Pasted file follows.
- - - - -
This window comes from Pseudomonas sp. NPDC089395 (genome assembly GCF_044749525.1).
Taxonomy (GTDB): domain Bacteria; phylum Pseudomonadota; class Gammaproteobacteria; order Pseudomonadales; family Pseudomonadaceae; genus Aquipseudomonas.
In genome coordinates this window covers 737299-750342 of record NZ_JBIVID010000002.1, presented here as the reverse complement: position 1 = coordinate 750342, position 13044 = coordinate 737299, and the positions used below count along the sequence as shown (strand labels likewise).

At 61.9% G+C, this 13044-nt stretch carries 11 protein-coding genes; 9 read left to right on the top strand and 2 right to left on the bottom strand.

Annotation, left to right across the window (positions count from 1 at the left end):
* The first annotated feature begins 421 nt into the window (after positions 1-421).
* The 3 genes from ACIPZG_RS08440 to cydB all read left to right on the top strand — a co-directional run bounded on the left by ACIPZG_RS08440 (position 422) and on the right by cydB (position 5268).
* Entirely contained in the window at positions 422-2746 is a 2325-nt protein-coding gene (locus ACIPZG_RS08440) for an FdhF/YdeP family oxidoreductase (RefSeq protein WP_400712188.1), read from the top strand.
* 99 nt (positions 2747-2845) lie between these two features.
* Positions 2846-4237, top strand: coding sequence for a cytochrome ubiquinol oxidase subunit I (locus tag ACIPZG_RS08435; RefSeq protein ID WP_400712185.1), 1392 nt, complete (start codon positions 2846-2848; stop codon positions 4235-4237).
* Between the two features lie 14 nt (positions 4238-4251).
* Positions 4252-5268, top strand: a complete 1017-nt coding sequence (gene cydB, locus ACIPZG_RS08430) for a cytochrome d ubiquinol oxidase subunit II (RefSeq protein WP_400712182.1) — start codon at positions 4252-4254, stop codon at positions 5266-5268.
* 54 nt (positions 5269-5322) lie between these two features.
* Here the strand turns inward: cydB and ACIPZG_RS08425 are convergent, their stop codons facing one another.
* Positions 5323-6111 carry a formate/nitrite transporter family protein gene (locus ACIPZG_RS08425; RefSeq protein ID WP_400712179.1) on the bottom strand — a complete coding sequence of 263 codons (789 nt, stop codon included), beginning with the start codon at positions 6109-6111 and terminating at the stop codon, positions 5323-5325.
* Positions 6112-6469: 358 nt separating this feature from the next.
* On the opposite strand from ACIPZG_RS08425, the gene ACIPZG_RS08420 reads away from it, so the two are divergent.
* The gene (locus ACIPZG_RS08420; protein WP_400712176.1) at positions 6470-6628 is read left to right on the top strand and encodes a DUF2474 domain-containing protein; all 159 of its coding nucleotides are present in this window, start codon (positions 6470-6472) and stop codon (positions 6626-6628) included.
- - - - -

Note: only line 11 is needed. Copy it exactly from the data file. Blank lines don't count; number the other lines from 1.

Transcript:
* Between the two features lie 14 nt (positions 4238-4251).